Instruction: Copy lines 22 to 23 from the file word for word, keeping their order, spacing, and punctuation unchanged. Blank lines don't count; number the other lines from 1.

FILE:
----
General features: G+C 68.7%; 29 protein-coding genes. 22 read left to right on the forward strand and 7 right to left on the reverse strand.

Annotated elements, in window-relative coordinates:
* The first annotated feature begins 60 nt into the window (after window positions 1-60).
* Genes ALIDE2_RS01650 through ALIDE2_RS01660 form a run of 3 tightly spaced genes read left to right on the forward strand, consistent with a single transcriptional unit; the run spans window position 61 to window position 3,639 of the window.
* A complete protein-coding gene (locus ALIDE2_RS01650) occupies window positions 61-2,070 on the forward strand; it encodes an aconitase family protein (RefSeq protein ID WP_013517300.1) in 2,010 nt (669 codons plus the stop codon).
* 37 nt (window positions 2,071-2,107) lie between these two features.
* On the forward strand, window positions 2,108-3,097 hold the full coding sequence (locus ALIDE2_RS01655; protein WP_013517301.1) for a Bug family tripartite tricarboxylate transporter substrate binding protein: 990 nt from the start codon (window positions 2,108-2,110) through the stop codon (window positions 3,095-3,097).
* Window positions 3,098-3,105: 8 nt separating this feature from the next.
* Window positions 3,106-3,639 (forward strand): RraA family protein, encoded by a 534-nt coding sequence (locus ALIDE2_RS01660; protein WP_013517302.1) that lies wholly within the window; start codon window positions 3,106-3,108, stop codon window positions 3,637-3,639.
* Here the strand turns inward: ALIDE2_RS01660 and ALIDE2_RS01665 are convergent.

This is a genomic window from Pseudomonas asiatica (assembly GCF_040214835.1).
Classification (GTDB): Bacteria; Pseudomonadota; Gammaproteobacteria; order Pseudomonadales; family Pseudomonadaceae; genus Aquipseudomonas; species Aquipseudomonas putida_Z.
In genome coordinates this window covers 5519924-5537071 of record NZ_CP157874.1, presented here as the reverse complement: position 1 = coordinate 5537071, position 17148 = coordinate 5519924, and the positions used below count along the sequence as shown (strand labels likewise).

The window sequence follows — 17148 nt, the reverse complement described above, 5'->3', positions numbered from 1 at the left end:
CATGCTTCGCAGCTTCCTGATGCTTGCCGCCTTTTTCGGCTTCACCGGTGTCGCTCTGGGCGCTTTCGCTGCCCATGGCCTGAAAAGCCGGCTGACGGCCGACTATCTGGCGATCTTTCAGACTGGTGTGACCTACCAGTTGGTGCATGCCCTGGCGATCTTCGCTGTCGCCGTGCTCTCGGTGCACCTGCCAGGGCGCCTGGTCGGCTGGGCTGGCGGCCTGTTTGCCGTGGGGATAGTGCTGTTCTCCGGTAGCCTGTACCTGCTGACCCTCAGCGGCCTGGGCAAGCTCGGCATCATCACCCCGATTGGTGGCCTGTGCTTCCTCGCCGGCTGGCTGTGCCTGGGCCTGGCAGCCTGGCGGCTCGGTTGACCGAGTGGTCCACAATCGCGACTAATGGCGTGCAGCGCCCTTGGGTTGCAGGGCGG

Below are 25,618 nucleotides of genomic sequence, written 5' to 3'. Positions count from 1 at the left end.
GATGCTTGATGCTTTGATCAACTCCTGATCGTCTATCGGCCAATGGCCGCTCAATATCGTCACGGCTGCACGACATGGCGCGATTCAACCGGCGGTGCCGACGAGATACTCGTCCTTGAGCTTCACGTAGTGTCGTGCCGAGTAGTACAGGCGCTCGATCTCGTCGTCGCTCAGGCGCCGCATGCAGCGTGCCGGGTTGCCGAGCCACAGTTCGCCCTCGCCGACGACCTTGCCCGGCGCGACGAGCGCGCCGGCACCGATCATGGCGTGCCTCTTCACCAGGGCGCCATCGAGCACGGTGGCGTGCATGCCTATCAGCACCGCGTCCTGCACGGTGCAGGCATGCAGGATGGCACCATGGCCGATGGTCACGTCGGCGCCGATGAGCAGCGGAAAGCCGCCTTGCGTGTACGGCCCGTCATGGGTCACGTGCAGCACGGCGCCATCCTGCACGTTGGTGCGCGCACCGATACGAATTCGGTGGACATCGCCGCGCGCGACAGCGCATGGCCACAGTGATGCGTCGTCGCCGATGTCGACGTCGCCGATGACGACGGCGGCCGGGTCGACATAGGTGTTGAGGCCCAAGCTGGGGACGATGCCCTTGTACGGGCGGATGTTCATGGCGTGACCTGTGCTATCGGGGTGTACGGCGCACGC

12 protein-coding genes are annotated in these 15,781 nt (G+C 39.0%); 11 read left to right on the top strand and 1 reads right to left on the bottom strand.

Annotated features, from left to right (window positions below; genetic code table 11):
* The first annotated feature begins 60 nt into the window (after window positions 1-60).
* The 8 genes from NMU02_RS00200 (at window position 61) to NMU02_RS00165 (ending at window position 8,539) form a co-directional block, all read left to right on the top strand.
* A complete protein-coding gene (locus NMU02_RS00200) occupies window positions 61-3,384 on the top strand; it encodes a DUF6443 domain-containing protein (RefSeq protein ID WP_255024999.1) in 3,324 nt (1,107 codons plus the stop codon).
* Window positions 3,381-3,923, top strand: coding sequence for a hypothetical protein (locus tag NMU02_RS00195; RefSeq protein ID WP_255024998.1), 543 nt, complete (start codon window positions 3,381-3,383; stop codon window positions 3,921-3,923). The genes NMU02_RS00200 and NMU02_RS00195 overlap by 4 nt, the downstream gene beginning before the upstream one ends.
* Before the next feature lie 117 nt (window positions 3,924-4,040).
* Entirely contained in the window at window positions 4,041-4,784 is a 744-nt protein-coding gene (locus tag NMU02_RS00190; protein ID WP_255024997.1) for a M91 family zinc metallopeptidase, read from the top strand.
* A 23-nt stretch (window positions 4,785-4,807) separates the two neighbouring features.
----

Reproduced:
* A complete protein-coding gene (locus NMU02_RS00200) occupies window positions 61-3,384 on the top strand; it encodes a DUF6443 domain-containing protein (RefSeq protein ID WP_255024999.1) in 3,324 nt (1,107 codons plus the stop codon).
* Window positions 3,381-3,923, top strand: coding sequence for a hypothetical protein (locus tag NMU02_RS00195; RefSeq protein ID WP_255024998.1), 543 nt, complete (start codon window positions 3,381-3,383; stop codon window positions 3,921-3,923). The genes NMU02_RS00200 and NMU02_RS00195 overlap by 4 nt, the downstream gene beginning before the upstream one ends.